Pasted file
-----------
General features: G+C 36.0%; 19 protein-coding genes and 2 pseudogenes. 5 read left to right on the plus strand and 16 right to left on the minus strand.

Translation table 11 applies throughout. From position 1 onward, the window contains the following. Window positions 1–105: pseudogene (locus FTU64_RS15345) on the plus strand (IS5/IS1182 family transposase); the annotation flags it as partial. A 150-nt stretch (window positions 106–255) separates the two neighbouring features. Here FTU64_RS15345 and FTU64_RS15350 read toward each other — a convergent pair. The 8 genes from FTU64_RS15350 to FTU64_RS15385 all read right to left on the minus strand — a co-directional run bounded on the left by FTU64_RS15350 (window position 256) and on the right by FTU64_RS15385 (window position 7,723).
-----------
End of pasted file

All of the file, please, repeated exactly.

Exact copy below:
General features: G+C 36.0%; 19 protein-coding genes and 2 pseudogenes. 5 read left to right on the plus strand and 16 right to left on the minus strand.

Translation table 11 applies throughout. From position 1 onward, the window contains the following. Window positions 1–105: pseudogene (locus FTU64_RS15345) on the plus strand (IS5/IS1182 family transposase); the annotation flags it as partial. A 150-nt stretch (window positions 106–255) separates the two neighbouring features. Here FTU64_RS15345 and FTU64_RS15350 read toward each other — a convergent pair. The 8 genes from FTU64_RS15350 to FTU64_RS15385 all read right to left on the minus strand — a co-directional run bounded on the left by FTU64_RS15350 (window position 256) and on the right by FTU64_RS15385 (window position 7,723).